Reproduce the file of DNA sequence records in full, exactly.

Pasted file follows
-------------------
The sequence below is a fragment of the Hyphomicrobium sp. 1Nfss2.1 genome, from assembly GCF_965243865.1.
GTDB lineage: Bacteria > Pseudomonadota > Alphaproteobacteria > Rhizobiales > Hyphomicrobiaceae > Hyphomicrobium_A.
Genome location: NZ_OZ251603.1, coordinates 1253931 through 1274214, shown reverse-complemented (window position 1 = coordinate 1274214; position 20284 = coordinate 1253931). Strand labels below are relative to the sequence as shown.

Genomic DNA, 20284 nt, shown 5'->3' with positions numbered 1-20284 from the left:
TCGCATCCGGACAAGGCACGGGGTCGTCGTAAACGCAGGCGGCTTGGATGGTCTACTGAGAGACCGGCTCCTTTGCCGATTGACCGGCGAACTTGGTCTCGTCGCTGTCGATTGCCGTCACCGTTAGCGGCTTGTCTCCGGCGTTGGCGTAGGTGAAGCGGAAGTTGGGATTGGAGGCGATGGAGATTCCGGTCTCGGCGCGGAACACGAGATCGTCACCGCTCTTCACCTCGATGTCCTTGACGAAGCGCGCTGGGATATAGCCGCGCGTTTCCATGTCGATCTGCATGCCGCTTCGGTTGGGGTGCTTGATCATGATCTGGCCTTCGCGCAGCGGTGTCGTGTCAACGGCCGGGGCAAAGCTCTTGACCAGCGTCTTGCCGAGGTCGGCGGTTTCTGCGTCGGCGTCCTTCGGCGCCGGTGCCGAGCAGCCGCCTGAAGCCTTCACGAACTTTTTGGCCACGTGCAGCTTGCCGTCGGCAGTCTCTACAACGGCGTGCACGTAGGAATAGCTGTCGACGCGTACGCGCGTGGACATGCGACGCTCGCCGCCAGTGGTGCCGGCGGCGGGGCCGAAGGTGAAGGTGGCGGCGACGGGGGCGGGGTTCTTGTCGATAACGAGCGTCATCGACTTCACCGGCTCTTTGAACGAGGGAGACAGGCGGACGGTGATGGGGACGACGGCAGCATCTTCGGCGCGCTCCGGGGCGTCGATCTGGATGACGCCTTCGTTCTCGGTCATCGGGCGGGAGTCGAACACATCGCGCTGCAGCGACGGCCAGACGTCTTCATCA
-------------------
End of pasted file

The sequence below is a fragment of the Hyphomicrobium sp. 1Nfss2.1 genome, from assembly GCF_965243865.1.
GTDB lineage: Bacteria > Pseudomonadota > Alphaproteobacteria > Rhizobiales > Hyphomicrobiaceae > Hyphomicrobium_A.
Genome location: NZ_OZ251603.1, coordinates 1253931 through 1274214, shown reverse-complemented (window position 1 = coordinate 1274214; position 20284 = coordinate 1253931). Strand labels below are relative to the sequence as shown.

Genomic DNA, 20284 nt, shown 5'->3' with positions numbered 1-20284 from the left:
TCGCATCCGGACAAGGCACGGGGTCGTCGTAAACGCAGGCGGCTTGGATGGTCTACTGAGAGACCGGCTCCTTTGCCGATTGACCGGCGAACTTGGTCTCGTCGCTGTCGATTGCCGTCACCGTTAGCGGCTTGTCTCCGGCGTTGGCGTAGGTGAAGCGGAAGTTGGGATTGGAGGCGATGGAGATTCCGGTCTCGGCGCGGAACACGAGATCGTCACCGCTCTTCACCTCGATGTCCTTGACGAAGCGCGCTGGGATATAGCCGCGCGTTTCCATGTCGATCTGCATGCCGCTTCGGTTGGGGTGCTTGATCATGATCTGGCCTTCGCGCAGCGGTGTCGTGTCAACGGCCGGGGCAAAGCTCTTGACCAGCGTCTTGCCGAGGTCGGCGGTTTCTGCGTCGGCGTCCTTCGGCGCCGGTGCCGAGCAGCCGCCTGAAGCCTTCACGAACTTTTTGGCCACGTGCAGCTTGCCGTCGGCAGTCTCTACAACGGCGTGCACGTAGGAATAGCTGTCGACGCGTACGCGCGTGGACATGCGACGCTCGCCGCCAGTGGTGCCGGCGGCGGGGCCGAAGGTGAAGGTGGCGGCGACGGGGGCGGGGTTCTTGTCGATAACGAGCGTCATCGACTTCACCGGCTCTTTGAACGAGGGAGACAGGCGGACGGTGATGGGGACGACGGCAGCATCTTCGGCGCGCTCCGGGGCGTCGATCTGGATGACGCCTTCGTTCTCGGTCATCGGGCGGGAGTCGAACACATCGCGCTGCAGCGACGGCCAGACGTCTTCATCA